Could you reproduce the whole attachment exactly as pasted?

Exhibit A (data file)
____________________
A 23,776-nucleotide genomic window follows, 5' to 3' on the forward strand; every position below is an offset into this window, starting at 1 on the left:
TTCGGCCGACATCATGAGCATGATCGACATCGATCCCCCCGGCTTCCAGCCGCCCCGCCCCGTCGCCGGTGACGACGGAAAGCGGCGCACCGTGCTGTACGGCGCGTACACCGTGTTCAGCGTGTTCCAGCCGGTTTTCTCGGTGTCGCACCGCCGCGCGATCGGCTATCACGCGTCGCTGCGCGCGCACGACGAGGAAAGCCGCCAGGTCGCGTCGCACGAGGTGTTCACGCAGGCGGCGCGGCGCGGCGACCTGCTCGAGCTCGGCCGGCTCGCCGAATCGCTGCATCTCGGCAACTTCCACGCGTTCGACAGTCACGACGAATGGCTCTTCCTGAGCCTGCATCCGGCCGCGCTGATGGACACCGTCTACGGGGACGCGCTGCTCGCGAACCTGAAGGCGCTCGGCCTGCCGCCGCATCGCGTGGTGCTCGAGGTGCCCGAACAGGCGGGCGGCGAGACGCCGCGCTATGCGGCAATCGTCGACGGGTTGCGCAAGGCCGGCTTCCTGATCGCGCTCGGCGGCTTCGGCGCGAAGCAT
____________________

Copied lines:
A 23,776-nucleotide genomic window follows, 5' to 3' on the forward strand; every position below is an offset into this window, starting at 1 on the left:
TTCGGCCGACATCATGAGCATGATCGACATCGATCCCCCCGGCTTCCAGCCGCCCCGCCCCGTCGCCGGTGACGACGGAAAGCGGCGCACCGTGCTGTACGGCGCGTACACCGTGTTCAGCGTGTTCCAGCCGGTTTTCTCGGTGTCGCACCGCCGCGCGATCGGCTATCACGCGTCGCTGCGCGCGCACGACGAGGAAAGCCGCCAGGTCGCGTCGCACGAGGTGTTCACGCAGGCGGCGCGGCGCGGCGACCTGCTCGAGCTCGGCCGGCTCGCCGAATCGCTGCATCTCGGCAACTTCCACGCGTTCGACAGTCACGACGAATGGCTCTTCCTGAGCCTGCATCCGGCCGCGCTGATGGACACCGTCTACGGGGACGCGCTGCTCGCGAACCTGAAGGCGCTCGGCCTGCCGCCGCATCGCGTGGTGCTCGAGGTGCCCGAACAGGCGGGCGGCGAGACGCCGCGCTATGCGGCAATCGTCGACGGGTTGCGCAAGGCCGGCTTCCTGATCGCGCTCGGCGGCTTCGGCGCGAAGCAT